NOLA BOOK AND LITERARY NEWS

from Nathan C. Martin and Friends.

Mary Jo Bang at Tulane Oct. 21

posted Oct 20, 2013

 

Mary_Jo-3.jpg

Poet Mary Jo Bang will present a reading at 7:30 p.m. on Monday, Oct. 21, in the Freeman Auditorium of the Woldenburg Art Center on Tulane University’s campus. The event is free and open to the public.

Bang is the author of numerous collections of poetry, including Elegy (2007), which won both the National Book Critics Circle Award and the Alice Fay di Castagnola Award. Her latest book is a new translation of Dante’s Inferno (2012), in which she takes bold liberties with the text and re-imagines the classic to often-terrifying results. Bang has received numerous honors and awards for her work, including fellowships from the Guggenheim Foundation and the Bellagio Foundation, and a Hodder Fellowship from Princeton University. Her poems have been included in multiple editions of The Best American Poetry. She is a professor at Washington University in St. Louis.

New Orleans-based author and Room 220 friend Zachary Lazar interviewed Bang last year for BOMB magazine about her Inferno translation:

Zachary Lazar Your translation is the first one I’ve ever read that actually scares me. You write in your introduction: “What’s the text equivalent of death metal music?” This seems to me a perfect justification of your approach: as time passes, and especially as technology evolves, we don’t get “better” at evoking terror but we do develop new styles that strike us with a new power. Because of this change in styles we can become numb to the old. Music, in the strict sense as well as the poetic sense, changes—it has to change. And not acknowledging this is basically reactionary, no?

Mary Jo Bang Given that language is multivalent, I wonder whether this version of Dante feels scarier to you because today’s language inevitably has today’s fears encoded in it, especially when we talk about bad behavior and its consequences. When we read language that’s been patterned today to sound like it did in the past, the risk is that we’ll read the text as if it only refers to that past moment, and that past moment’s terrors.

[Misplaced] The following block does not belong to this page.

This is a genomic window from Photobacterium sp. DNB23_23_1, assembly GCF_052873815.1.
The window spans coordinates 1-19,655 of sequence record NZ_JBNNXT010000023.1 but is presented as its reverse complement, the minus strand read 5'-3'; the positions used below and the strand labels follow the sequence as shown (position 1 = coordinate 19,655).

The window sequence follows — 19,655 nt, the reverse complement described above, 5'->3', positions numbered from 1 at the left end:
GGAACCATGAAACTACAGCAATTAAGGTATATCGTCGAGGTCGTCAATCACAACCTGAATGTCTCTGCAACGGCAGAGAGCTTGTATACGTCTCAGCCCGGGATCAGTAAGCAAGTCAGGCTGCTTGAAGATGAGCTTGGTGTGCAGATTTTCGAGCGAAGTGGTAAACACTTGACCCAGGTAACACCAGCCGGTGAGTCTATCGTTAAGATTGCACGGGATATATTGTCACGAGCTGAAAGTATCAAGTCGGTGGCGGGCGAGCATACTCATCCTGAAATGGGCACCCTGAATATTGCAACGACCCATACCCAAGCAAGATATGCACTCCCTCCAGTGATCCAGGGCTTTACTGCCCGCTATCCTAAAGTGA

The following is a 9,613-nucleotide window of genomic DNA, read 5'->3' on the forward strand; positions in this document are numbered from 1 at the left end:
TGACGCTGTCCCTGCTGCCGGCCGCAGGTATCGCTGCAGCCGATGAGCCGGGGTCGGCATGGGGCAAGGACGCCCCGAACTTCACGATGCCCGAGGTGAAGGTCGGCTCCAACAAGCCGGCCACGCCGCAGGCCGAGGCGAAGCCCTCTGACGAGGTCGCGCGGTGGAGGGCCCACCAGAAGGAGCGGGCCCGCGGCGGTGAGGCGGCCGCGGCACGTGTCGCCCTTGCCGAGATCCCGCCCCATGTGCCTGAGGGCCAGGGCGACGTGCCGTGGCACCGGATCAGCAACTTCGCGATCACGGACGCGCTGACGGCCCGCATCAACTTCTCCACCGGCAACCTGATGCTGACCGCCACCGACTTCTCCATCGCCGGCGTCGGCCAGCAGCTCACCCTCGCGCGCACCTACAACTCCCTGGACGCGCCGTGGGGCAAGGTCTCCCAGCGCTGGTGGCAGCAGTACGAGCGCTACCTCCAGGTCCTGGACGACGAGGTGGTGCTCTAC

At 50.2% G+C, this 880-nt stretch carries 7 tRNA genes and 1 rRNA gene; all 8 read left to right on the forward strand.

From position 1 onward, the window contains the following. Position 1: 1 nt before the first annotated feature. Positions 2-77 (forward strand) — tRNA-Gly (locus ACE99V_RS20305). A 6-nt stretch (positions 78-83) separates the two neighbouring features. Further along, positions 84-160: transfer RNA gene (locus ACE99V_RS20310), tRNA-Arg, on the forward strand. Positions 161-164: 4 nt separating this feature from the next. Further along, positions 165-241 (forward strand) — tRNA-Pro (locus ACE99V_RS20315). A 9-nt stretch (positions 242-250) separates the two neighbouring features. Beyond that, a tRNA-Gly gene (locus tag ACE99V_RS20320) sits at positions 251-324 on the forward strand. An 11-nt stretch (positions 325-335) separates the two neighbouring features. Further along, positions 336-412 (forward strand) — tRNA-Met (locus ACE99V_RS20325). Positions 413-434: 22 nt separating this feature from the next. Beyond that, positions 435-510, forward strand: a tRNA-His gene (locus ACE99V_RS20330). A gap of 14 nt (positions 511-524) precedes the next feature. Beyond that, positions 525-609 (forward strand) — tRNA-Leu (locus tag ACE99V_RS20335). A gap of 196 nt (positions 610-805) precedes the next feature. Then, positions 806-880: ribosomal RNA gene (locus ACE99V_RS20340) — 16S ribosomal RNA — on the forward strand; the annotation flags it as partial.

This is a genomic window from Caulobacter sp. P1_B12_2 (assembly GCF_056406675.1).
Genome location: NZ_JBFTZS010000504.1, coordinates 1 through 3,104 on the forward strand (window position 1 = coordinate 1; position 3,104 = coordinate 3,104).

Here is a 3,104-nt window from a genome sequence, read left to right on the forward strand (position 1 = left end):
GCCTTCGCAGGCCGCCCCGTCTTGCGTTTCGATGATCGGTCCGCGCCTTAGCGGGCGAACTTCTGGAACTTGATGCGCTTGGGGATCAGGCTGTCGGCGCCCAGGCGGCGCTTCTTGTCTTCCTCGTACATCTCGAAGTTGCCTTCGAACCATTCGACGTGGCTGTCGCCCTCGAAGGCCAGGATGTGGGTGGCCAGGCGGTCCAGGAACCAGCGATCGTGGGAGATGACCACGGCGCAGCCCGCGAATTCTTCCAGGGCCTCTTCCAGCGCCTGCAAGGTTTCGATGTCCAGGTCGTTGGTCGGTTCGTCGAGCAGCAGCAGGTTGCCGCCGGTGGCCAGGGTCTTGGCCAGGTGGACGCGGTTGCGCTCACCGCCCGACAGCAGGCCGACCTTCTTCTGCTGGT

Also, by ironing out the syntax, the narrative arc of the Inferno is easier to follow. There’s more of a sense of drama. We’re better able to suspend our disbelief and identify with the characters, especially with the character called Dante whose quest for self-knowledge and salvation presents him with archetypal stand-ins for every possible kind of selfishness and evil.

Of course some people feel quite territorial about the poetry of the past and have a strong negative reaction to seeing it altered. Appropriation literature, which you could argue translation is, inevitably alters a text, and if someone is highly invested in the original, there’s no pleasure in examining the terms of an author’s or a translator’s tampering. The fact is, the original still exists. As a reader you can always go back to that.

Read the full interview at BOMB.

 

 

Hand-in-Glove Conference Guide

Hand in Glove Conference Guide
Essay by Amy Mackie, edited by Bob Snead, designed by Erik Keisewetter

This beautiful book, designed and printed by Erik Kiesewetter of Constance for the Hand-in-Glove Conference, includes a guide to all of the conference happenings Oct 17-20, 2013, an informative map of the artist run spaces on and around St. Claude Ave, and an extensive essay by Amy Mackie about the history of self organized contemporary art [...]

Photo by Sophie Lvoff in WE'RE PREGNANT

We’re Pregnant
Words by Nathan Martin. Photography by Akasha Rabut, Sophie T. Lvoff, and Grissel Giuliano.

We’re Pregnant is a chapbook of short fiction by Room 220 editor Nathan C. Martin along with photography by Akasha Rabut, Sophie T. Lvoff, and Grissel Giuliano. The book contains three of Martin’s short stories—which explore in morbid fashion anxieties related to sex, disease, marriage, and childbirth—with images inspired by the stories from each of the photographers.

final_cover (2)

The People Is Singular
Poems by Andy Young and Photographs by Salwa Rashad

The People Is Singular, by local poet Andy Young and Egyptian photographer Salwa Rashad, is a personal response to the Egyptian Revolution. Rashad’s vision includes everyday people—Muslims and Christians, young and old, the foregrounded and the peripheral. Her perspective is from inside the events as they unfolded. Andy Young, a New Orleans poet married to [...]

curtain_optional (2)

Curtain Optional
by Brad and Jim Richard

In both poetry and prose, Brad Richard explores the influence of his father’s work on his own, as well as the experience of growing up as the son of an artist while becoming an artist himself. Jim Richard is a professor of painting at the University of New Orleans and has exhibited at the Solomon [...]

howtorebuild

How to Rebuild a City
Edited by Anne Gisleson & Tristan Thompson w/ design and artistic direction by Catherine Burke

Beautifully designed, sometimes fun, always informative, How to Rebuild a City: Field Guide from a work in Progress, is a reflection of the many ways that New Orleanians have realized our way towards recovery, actively and creatively engaging with our communities.

bitterink

Bitter Ink
by Brian Zeigler & Raymond “Moose” Jackson

BBoth originally from Detroit, cousins Brian Zeigler and Raymond “Moose” Jackson began collaborating while Brian was harboring Moose in Vermont during Katrina evacuation. While their doodling proclivities may have made them rustbelt exiles from the rest of their autoworker family, together they produce seductive aphorisms of wit and weirdness that provoke, confound and celebrate a [...]